Ischemic stroke accounts for about 87% of all strokes.
Veteran actor and politician Mithun Chakraborty was admitted to a hospital in Kolkata on Saturday morning after experiencing weakness in his right arm and leg. He has been diagnosed with an Ischemic Cerebrovascular Accident (Stroke), according to an official statement released by the hospital.
The 73-year-old actor is currently receiving treatment and remains under the observation of a team of doctors. The statement did not disclose the severity of the stroke or provide further details about his prognosis.
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Mr Chakraborty, known for his iconic roles in films like "Disco Dancer" and "Agneepath," has been active in both cinema and politics in recent years. He is a current member of the Rajya Sabha, the upper house of the Indian Parliament.
News of his hospitalization has sent shockwaves through the Indian film industry, with fans and fellow actors expressing their concern and wishing him a speedy recovery.
Let's explore the medical emergency that has resulted in the hospitalisation of the renowned actor.
What is an Ischemic Stroke?
According to the US government's MedlinePlus, there are two types of strokes: ischemic and hemorrhagic. Ischemic stroke is the more common type. It accounts for about 87% of all strokes. It is usually caused by a blood clot that blocks or plugs a blood vessel in the brain. This keeps blood from flowing to the brain. Within minutes, brain cells begin to die. Another cause is stenosis, or narrowing of the artery. This can happen because of atherosclerosis, a disease in which plaque builds up inside your arteries. Transient ischemic attacks (TIAs) occur when the blood supply to the brain is interrupted briefly. Having a TIA can mean you are at risk of having a more serious stroke.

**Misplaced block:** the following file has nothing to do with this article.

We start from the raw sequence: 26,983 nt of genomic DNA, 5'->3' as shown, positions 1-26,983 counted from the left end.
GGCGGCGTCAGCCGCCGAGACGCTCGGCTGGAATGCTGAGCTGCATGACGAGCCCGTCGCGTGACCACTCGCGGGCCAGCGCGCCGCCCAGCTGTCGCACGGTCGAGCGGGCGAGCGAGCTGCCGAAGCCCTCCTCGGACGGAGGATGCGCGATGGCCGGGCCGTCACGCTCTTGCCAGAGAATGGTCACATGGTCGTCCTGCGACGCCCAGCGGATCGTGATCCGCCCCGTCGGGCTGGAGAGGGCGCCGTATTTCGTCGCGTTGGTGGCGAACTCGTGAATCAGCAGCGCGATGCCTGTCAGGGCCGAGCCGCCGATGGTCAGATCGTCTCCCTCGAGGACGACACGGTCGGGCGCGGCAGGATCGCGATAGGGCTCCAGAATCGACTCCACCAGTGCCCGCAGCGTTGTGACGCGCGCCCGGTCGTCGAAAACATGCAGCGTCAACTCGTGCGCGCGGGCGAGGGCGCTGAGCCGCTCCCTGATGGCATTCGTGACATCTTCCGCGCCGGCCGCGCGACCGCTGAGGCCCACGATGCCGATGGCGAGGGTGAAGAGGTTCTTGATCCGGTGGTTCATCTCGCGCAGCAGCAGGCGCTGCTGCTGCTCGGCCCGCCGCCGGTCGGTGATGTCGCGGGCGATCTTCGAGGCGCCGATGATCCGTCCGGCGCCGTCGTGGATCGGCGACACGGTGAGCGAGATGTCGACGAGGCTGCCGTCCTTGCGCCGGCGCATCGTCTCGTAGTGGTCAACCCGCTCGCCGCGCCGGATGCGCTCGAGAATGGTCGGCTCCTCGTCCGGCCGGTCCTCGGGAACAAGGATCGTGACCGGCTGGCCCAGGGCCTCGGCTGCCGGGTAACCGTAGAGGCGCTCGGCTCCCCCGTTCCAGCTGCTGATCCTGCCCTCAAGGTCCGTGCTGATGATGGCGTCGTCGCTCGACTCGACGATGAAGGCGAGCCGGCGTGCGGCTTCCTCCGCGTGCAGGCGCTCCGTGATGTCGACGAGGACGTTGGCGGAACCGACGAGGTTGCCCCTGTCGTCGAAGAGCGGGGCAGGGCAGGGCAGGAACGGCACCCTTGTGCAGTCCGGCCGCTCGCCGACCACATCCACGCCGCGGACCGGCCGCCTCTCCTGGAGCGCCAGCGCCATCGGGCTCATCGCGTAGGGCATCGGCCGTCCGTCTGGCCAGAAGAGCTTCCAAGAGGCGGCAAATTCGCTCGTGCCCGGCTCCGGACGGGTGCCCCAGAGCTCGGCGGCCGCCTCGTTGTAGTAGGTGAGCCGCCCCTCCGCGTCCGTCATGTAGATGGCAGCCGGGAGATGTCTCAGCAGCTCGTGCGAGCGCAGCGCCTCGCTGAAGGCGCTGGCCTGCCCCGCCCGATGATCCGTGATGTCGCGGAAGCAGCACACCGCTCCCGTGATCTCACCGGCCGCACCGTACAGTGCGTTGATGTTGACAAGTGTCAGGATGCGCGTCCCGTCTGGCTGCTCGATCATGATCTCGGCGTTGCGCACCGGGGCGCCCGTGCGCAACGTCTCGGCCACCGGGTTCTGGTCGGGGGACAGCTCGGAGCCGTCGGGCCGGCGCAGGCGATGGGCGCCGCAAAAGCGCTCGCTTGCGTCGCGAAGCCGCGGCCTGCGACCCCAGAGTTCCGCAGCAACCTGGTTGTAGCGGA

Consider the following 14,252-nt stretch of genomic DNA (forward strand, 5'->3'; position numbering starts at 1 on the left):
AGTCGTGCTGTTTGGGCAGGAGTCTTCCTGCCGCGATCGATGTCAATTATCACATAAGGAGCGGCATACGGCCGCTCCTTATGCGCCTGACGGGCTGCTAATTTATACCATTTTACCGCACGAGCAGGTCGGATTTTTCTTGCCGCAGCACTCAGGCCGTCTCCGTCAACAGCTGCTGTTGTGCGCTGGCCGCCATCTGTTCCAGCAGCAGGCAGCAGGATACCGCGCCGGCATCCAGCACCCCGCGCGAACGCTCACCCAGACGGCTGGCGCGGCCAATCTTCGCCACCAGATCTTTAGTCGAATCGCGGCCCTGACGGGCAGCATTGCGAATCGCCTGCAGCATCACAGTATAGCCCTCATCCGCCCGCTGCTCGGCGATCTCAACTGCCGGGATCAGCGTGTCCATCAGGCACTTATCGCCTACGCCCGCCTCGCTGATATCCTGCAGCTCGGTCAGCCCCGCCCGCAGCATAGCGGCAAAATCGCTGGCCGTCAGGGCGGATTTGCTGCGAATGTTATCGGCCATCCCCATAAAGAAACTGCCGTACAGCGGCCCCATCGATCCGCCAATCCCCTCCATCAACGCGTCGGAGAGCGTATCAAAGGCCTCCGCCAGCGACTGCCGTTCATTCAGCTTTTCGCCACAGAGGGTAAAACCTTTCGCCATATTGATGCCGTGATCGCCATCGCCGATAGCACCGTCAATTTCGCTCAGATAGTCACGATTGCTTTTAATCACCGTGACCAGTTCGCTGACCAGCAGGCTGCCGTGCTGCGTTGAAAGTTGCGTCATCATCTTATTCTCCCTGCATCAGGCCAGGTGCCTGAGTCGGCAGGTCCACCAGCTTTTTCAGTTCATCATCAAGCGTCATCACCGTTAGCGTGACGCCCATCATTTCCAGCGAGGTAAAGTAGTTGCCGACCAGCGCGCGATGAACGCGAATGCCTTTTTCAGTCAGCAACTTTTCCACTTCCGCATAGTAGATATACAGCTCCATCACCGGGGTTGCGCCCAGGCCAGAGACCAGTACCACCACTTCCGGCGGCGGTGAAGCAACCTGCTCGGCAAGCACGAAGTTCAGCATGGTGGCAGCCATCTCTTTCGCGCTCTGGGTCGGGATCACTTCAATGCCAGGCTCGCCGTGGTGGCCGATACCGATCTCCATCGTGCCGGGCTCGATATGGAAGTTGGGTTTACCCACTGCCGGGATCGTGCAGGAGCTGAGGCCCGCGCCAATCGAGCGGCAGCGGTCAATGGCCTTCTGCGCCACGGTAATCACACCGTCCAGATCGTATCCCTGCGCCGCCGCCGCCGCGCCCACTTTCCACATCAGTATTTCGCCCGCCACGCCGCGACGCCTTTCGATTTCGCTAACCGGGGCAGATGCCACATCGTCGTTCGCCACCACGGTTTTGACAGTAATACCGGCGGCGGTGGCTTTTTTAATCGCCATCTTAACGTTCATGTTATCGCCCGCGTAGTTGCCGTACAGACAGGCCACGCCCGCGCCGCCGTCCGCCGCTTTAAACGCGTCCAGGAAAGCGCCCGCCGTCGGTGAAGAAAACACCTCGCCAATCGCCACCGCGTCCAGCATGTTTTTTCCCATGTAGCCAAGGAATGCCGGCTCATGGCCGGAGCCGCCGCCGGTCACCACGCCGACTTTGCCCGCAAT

Symptoms of stroke are:
- Sudden numbness or weakness of the face, arm, or leg (especially on one side of the body)
- Sudden confusion, trouble speaking, or difficulty understanding speech
- Sudden trouble seeing in one or both eyes
- Sudden trouble walking, dizziness, loss of balance, or coordination
- Sudden, severe headache with no known cause